12. My school took us to a vertical farm few years ago in London in the East end, a building in the middle of a business area. It was so fascinating and what was most interesting to me, was the fish farming. They used the fish excrement as nutrients for the fruits and veg.

    [Edit] it's is sad that patenting laws prevent this from being everywhere for all of humanity to benefit from it. The fact that information is a commodity and those who pay for it can exclusively access it, is specially the heartbreaking part of our profit driven world.

  13. จั่วหัวคลิปว่าไฮเทคฟาร์ม กรูคลิกเข้ามาดูมีแต่เรื่องของอิเคที่ ฝรั่งนี่ก็สะตอเก่งเหมือนกันนะหลอกคนคลิกเข้ามาดูเป็นคุ้มเป็นแคว เสียเวลามานั่งฟังเรื่องแมวเรื่องผัวของอิเคที่อยู่ได้ หาประเด็นไม่เจอ

  14. Are you sure that nutritions are the same? Are we unhealthy after consuming this kind of vegetables because of unbalanced nutrients in the vegetables?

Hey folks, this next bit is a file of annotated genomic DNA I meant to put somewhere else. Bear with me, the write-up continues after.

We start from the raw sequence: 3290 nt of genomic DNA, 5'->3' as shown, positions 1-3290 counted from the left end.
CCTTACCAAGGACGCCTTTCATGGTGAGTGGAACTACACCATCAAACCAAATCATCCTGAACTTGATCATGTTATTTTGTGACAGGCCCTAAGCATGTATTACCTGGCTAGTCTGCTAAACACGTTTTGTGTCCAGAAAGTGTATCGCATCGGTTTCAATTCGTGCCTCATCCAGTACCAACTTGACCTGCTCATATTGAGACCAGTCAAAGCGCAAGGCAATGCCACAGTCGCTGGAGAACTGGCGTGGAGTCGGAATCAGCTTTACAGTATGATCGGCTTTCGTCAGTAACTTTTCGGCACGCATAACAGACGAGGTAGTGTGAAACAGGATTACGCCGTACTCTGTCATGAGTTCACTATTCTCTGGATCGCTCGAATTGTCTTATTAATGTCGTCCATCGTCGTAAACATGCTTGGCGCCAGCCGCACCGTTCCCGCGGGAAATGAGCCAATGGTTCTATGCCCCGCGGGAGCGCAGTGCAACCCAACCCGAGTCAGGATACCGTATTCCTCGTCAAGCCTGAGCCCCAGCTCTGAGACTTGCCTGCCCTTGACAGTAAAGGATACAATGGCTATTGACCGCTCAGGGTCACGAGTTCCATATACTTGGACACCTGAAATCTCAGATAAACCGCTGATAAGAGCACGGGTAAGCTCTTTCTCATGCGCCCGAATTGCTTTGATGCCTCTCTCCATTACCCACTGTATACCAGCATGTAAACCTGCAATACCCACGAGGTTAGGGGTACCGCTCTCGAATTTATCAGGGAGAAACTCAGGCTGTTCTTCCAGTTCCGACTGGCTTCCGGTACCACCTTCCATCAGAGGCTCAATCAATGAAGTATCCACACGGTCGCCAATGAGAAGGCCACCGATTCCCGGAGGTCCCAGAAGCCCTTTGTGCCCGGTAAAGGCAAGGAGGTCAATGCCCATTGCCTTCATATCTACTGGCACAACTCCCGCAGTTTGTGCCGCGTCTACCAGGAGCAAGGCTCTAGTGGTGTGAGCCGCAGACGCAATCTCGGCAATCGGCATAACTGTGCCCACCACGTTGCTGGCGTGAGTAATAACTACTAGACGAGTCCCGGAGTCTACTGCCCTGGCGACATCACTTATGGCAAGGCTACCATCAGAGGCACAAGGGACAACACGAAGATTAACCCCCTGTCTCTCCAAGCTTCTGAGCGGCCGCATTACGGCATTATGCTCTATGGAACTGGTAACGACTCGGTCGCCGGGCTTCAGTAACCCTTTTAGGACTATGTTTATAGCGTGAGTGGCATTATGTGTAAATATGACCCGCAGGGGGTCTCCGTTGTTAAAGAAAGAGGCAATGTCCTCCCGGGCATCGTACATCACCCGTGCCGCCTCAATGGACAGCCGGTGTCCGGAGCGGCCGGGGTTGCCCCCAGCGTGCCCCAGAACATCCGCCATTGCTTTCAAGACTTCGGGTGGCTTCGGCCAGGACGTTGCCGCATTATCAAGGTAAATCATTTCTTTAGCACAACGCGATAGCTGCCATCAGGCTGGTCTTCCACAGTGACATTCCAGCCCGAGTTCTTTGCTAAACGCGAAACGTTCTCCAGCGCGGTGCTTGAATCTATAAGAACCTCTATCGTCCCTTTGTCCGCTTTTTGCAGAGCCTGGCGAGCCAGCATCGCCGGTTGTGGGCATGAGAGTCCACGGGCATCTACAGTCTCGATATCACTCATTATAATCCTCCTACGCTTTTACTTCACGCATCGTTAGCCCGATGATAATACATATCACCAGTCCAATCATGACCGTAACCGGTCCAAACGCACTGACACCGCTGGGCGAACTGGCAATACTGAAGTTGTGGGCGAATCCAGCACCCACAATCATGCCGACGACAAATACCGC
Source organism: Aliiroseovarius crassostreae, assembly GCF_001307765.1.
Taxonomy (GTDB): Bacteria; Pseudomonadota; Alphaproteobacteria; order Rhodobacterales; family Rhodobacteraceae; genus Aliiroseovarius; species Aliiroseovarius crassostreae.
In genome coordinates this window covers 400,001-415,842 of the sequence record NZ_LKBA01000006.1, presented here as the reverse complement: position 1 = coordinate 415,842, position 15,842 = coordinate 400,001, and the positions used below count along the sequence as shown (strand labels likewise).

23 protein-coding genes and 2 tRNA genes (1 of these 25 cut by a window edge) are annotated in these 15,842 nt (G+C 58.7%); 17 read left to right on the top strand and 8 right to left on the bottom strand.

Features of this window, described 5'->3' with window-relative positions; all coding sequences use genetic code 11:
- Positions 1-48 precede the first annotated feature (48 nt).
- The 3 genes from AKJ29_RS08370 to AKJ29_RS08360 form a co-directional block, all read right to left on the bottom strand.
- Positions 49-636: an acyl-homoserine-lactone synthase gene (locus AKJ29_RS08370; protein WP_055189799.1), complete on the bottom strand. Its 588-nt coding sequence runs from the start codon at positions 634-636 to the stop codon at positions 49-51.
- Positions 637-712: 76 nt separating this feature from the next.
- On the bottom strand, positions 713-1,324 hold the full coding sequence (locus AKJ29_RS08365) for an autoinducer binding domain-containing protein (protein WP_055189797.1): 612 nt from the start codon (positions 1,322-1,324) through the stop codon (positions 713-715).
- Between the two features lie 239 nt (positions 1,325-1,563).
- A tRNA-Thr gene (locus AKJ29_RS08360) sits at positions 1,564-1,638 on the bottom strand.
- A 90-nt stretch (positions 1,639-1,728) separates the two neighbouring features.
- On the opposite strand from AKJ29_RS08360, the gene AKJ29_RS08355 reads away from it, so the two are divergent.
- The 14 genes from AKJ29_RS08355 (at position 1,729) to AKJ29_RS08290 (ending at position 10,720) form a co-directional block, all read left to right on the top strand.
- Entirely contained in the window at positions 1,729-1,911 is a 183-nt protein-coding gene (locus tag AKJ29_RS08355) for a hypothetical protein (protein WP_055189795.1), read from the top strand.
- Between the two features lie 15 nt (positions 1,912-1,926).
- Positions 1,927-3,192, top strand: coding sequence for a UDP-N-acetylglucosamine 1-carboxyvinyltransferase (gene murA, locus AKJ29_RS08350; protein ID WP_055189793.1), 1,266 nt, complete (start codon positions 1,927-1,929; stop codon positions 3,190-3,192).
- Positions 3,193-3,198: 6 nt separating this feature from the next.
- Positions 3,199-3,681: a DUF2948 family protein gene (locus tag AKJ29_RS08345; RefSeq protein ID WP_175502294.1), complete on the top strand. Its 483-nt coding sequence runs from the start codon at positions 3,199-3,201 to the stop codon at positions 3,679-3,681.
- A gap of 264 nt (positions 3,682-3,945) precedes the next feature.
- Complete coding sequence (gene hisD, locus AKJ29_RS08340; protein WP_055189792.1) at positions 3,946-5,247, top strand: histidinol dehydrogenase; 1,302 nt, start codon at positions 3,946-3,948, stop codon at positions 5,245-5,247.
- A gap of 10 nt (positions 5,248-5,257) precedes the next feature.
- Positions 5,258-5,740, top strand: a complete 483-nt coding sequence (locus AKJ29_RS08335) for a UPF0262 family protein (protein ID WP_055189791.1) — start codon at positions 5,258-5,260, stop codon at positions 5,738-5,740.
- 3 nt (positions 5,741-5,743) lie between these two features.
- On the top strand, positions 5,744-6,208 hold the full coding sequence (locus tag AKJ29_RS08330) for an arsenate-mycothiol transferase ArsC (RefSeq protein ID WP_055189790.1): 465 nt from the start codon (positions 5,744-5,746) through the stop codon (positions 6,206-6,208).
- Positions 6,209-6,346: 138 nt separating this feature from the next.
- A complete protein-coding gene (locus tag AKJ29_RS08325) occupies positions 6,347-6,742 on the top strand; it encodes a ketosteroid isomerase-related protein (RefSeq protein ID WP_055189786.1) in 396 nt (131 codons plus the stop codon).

15. Slight correction on the intro.
    "As technology replaces old jobs it creates a smaller more specialized amount of new ones."
    That would be more accurate.

  16. Is Katie the startup? Why didn't her boss showed up? Is this a company that changes CEO? Why do we need to know so much about her life in understanding the factory? Why didn't you go in depth of the actual topic?


  18. Energy/resource hogging automatef farms is the future? It depends. "We must produce more with fewer farmers" that was the most hillarious if not insane claim, people is the only abundant resource in that bright future of ours.

  19. "it might look like we are in a spaceship"… obviously reporter hasn't been in a space ship :eyeroll:

    Internet Astronaut with 12"

  20. The thing with vertical farming is you can only grow vegetables. You can’t grow corn, rice, or wheat.

  21. It looks like it could cut down on a lot of transportation costs in the United States where so much gets transported from the growing fields to someplace cold and not so warm and sunny. This would be a natural for the Middle East without the water resources of other growing fields,

  22. question how much did you pay to go to college? do you use your education? could you have done this job with out it

  23. Yes, this video is meant to be about Katie. Katie and her job. This series is called "Next Jobs", not "how vertical farming works".